The following students and staff participated in SJP 2014. Continue reading
By Eric Macias
This year, Princeton Public Schools will implement a new, upgraded lunch program due to low participation in the current school lunch program.
Rather than eat the food offered by the Princeton Public School system, students from all grade levels opt out. Due to short lunch periods, limited and often unhealthy food options and a lack of education on the importance of eating well, students have been avoiding the cafeteria lunches, leaving some faculty members worried about student health.
“Only nine percent of all students at Princeton High School participate in the lunch program, and most of those students receive free lunch,” said Stephen Cochrane, 53, during an interview in the recently renovated library of Princeton Middle School. Cochrane is the superintendent of Princeton Public Schools and plans to improve the lunch system this year by making lunch more interesting for students. Currently, only between nine and 45 percent of students at Princeton Public schools participates. Continue reading
By Eliana Lanfranco
On January 3, 1777, gun smoke, cannon fire and musket balls filled the air of Princeton, as American forces under General John Sullivan’s command cornered British-hired Hessian mercenaries near Princeton University’s Nassau Hall. British forces surrendered as General George Washington and his troops drove another regiment into the woods while shouting, “It’s a fine fox hunt, boys!” Washington’s victory at the Battle of Princeton boosted morale and convinced others, particularly the French, to support the nascent American rebellion.
Two hundred and thirty-seven years later, the Institute for Advanced Study and Princeton Battlefield Society (PBS) are engaging in what PBS calls the “second Battle of Princeton.” This time, at stake is a plot of land considered by PBS to be pivotal to the battle. Continue reading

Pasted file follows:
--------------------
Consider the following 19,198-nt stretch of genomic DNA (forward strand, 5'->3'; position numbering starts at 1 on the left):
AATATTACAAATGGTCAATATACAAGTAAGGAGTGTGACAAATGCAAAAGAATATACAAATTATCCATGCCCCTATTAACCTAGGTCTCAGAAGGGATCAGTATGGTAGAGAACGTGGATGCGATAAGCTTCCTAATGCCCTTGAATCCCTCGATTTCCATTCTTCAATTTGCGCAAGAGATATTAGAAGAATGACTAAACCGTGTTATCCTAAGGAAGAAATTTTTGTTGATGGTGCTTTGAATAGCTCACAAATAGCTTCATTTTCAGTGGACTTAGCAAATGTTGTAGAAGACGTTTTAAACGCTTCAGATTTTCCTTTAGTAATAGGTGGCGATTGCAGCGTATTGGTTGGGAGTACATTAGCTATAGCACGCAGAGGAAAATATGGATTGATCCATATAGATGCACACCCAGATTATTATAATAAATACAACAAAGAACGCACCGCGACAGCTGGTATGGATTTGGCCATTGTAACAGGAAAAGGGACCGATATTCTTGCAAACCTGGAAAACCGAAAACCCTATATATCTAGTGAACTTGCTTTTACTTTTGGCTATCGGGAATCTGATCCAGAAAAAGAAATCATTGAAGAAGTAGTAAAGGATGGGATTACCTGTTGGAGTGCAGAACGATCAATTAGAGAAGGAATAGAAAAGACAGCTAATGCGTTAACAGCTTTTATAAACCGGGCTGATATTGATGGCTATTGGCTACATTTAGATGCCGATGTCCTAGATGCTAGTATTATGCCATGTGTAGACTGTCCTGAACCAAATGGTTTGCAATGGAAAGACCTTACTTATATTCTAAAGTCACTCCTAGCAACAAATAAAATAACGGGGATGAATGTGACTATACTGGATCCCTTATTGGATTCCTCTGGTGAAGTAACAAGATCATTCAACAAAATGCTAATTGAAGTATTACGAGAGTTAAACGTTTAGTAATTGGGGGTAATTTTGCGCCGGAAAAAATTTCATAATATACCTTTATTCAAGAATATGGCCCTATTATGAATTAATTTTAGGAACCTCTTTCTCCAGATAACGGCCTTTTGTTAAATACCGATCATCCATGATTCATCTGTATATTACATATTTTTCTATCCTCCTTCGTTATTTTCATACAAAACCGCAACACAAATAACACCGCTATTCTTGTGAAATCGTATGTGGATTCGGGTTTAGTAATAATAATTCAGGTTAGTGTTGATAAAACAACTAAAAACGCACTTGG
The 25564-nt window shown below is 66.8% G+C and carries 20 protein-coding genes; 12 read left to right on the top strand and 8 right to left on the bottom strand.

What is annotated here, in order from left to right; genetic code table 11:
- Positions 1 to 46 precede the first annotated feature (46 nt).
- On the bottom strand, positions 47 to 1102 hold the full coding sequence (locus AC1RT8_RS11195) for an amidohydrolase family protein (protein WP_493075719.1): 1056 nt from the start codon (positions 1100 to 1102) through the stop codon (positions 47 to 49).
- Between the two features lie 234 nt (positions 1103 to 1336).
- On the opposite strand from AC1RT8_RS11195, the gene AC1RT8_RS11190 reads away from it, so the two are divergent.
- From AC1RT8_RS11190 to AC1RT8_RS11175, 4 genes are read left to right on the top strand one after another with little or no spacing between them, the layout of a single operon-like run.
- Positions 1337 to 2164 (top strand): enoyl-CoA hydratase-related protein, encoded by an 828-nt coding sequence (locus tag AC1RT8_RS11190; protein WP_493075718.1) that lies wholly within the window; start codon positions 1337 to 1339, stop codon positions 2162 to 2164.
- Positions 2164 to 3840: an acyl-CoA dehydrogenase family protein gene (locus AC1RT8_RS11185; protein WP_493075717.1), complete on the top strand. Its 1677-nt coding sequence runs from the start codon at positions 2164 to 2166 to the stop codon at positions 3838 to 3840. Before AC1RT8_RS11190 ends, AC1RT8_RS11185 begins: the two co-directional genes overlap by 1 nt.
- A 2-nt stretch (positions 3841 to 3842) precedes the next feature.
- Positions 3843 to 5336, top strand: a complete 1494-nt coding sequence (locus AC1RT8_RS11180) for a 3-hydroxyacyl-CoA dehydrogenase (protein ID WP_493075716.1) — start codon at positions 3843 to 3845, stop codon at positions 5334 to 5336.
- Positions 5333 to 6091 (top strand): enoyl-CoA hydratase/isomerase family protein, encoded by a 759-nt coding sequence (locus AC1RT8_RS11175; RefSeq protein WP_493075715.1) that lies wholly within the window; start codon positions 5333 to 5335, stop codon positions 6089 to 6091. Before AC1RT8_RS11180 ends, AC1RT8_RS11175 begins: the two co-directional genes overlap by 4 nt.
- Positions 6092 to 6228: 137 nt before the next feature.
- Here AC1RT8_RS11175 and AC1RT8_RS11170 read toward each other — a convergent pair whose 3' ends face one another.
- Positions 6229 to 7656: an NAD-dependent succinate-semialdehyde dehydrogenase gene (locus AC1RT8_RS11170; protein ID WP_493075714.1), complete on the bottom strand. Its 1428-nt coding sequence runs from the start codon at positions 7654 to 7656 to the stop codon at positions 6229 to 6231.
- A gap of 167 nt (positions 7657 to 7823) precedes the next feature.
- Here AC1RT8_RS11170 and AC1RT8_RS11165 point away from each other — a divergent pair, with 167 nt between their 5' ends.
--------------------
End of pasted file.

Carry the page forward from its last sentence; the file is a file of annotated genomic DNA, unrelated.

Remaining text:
By Rashid Binnur
Imperial Beach, Calif.
By all accounts, there is a major discrepancy between the number of Israelis and Palestinians who have died in the conflict in Gaza that erupted last month. According to the United Nations, more than 1,800 Palestinians have died, while the death toll in Israel, according to its government, stands at just 67.
But these disparate death tolls reflect not just a war in Gaza, but an attack on a nation’s sovereignty — a sign that both Israel and its backers in the United States refuse to acknowledge the legitimacy of the Palestinian state. Continue reading
By Marily Lopez
Los Angeles, Calif.
Football player, actor, civil rights activist and singer, Paul Robeson was born in Princeton, New Jersey in a combined two-story house on the corner of Witherspoon and Green Street in 1898. Almost 116 years later, the Paul Robeson House, a historical centerpiece of the community, may now be in jeopardy due to increasing property values, gentrification and financial issues.
In order to save the house, a historical centerpiece of the community’s rich history, the Paul Robeson House Committee is considering some combination of five possible options: a Memorial Gallery of Paul Robeson, a Center for the Study and Advancement of Human Rights, a Center for the Promotion of the Arts, a Community Resource Center, and/or Mentoring and Referral Services. Continue reading
By Paige Pagan
Tens of thousands of undocumented, unaccompanied minors from Central America have recently passed over the United States border. Parents from countries including Guatemala and Honduras have been paying smugglers in a desperate attempt to have their children whisked away to the safety of the United States.
This ever-growing problem is focused in Texas. Containment hotels and refugee camps are being filled by the day, and places to send these incoming children are increasingly running out. Now, some view government officials as babysitters to care for these children. Continue reading
By Catherina Gioino
In a society where fears of terrorism are often racially and religiously-charged, there comes a point at which people must rethink their prejudices. Such is the message of “A Most Wanted Man,” a film set in a post-September 11th era when governments are on the lookout for terrorists.
A darkening title card sets the tone for the film, by detailing the German government’s failure to detect Mohammad Atta, one of the masterminds of the 9/11 attacks. Some time later, Issa Karpov (Grigoriy Dobrygin) — a man sought after by counterterrorism officials — mysteriously appears in Hamburg. Karpov, a suspected Chechen terrorist, is the initial subject of investigation by Günther Bachmann (Philip Seymour Hoffman), a troubled and brilliant spy. Continue reading